“Do not oppress a poor or destitute hired hand, whether from among your brothers or from among your strangers who are in your land, within your gates.” (Deuteronomy 24:14)
Rashi empathizes with the destitute, who “long for everything.” Emma Lazarus welcomes “the wretched refuse of your teeming shore.” In America, the “homeless, tempest-tossed” soon had surnames like Cohen and Roth.
Several previous columns in this ongoing Sh’ma conversation about the ethics of immigration have referred to countless mitzvot that demand ethical treatment for immigrants and workers. These sources reveal detailed proscriptions against economic exploitation of immigrants, which are framed as flashbacks to our own ancestors’ struggles. “Do not oppress the stranger; you yourselves know how it feels to be strangers, because you were strangers in the land of Egypt.”
Today, the Jewish community’s overall financial success has distanced most Jews from the daily struggles of immigrants in America. I work as an advocate for low-wage workers in Los Angeles, and in that capacity, I have not met a single Jew who works as a hotel housekeeper, car wash worker, grocery store worker, food service worker, farm worker, truck driver, agency-employed security officer, or home care provider. If Jews no longer work in immigrant-related jobs, how might we still relate to worker communities of color? Are we “our brothers’ keeper”? When considering domestic workers, our answer is critical.
Domestic workers, excluded from labor law protections established by the Wagner Act in 1935, include housekeepers, nannies, care providers for the elderly, and others who are hired to maintain their employers’ homes and family needs. The 1930s witnessed the exclusion of domestic workers and farm workers from labor laws because of racism; protecting these predominantly African-American workers and other people of color, it was argued, would undermine the economy. Similar arguments were made in the South to preserve antebellum slavery.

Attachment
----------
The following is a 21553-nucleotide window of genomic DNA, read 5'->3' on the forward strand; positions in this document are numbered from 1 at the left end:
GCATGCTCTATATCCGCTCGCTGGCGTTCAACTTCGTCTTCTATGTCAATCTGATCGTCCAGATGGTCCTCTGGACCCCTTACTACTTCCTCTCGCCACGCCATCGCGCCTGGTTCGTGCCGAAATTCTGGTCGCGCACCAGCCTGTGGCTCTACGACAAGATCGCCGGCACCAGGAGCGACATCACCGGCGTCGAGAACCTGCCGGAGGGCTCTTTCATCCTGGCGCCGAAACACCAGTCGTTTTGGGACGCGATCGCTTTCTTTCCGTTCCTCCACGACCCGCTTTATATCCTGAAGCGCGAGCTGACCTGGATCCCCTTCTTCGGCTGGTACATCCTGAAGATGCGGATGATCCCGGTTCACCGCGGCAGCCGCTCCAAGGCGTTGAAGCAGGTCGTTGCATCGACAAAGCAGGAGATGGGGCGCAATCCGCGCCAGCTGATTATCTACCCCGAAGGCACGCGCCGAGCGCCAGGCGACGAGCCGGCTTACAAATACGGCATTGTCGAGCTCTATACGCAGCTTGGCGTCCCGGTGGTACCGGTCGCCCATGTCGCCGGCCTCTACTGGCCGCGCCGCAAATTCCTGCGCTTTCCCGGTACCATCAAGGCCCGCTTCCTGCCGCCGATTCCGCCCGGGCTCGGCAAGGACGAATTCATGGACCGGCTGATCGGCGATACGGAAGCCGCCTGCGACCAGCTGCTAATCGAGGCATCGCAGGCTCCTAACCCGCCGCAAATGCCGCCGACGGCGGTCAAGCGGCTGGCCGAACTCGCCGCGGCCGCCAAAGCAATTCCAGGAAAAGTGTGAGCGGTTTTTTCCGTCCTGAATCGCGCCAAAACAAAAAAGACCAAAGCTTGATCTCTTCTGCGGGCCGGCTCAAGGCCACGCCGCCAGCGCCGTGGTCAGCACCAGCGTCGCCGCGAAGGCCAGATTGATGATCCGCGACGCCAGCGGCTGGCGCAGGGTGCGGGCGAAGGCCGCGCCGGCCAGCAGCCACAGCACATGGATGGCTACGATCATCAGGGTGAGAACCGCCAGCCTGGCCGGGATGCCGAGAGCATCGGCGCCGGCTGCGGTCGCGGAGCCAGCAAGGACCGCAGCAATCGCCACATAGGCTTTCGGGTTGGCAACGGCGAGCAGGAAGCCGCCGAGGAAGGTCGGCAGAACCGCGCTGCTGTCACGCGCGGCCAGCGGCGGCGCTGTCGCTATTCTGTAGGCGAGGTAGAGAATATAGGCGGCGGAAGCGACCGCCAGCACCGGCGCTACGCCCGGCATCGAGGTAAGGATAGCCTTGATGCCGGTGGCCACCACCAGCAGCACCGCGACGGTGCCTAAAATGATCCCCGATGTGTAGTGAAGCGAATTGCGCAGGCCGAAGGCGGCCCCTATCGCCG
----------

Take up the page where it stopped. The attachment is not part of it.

Today, the data are startling. Most domestic workers earn poverty wages (on average, between $22,000 and $24,000 annually), not enough to pay rent and buy groceries. They almost never receive overtime salary; only 20 percent of them earn enough to support a family of four, though most (54 percent) are the family breadwinners. Eighty-three percent do not receive even ten-minute rest breaks, and 78 percent do not get basic meal breaks, endangering the well-being of the families they serve and jeopardizing their own health. Worse, worker intimidation is horrific: Twenty percent are insulted or threatened; 10 percent experience acts of violence and/or sexual harassment; and wage theft results in 31 percent working more than their contracts require. Nearly a quarter are illegally underpaid, and many employers feel free to exploit these workers; many, if not most are undocumented, living in continuous fear of deportation, and thus easily susceptible to the most egregious exploitation imaginable.
California’s domestic workforce is 94 percent women, and 99 percent foreign-born.1 Only 5 percent receive health insurance coverage, a disgrace, considering how many Jews employ domestic workers in our homes.
Nevertheless, as Jews, we can also be proud. A New York based nonprofit, Jews for Racial and Economic Justice (JFREJ),2 recently played a key leadership role in a coalition of employers, workers, and community advocacy groups to pass the nation’s first domestic workers “Bill of Rights,” which establishes an eight-hour work day, overtime pay, a day of rest, vacation time, prohibitions against discrimination, sexual harassment protections, and worker’s compensation standards.
Here are several questions we might ask ourselves as we head to our seder tables this upcoming Passover, as we relive our Egyptian servitude and subsequent liberation: How do we, as Jews, live our values at home? Will we be Pharaoh, enslaving workers, or will we be Abraham, welcoming strangers into our tents and nurturing them? The Haggadah provides a grounding for the answer: “In every generation, one is obligated to see oneself as if redeemed from Egypt.”
Meanwhile, does your Honduran nanny have healthcare coverage?
1 “Behind Closed Doors: Working Conditions of California Household Workers”; March 2007. http://www.datacenter.org/reports/behindcloseddoors.pdf)
Reprinted with permission from Sh’ma: A Journal of Jewish Responsibility (shma.com), Vol. 41, No. 679.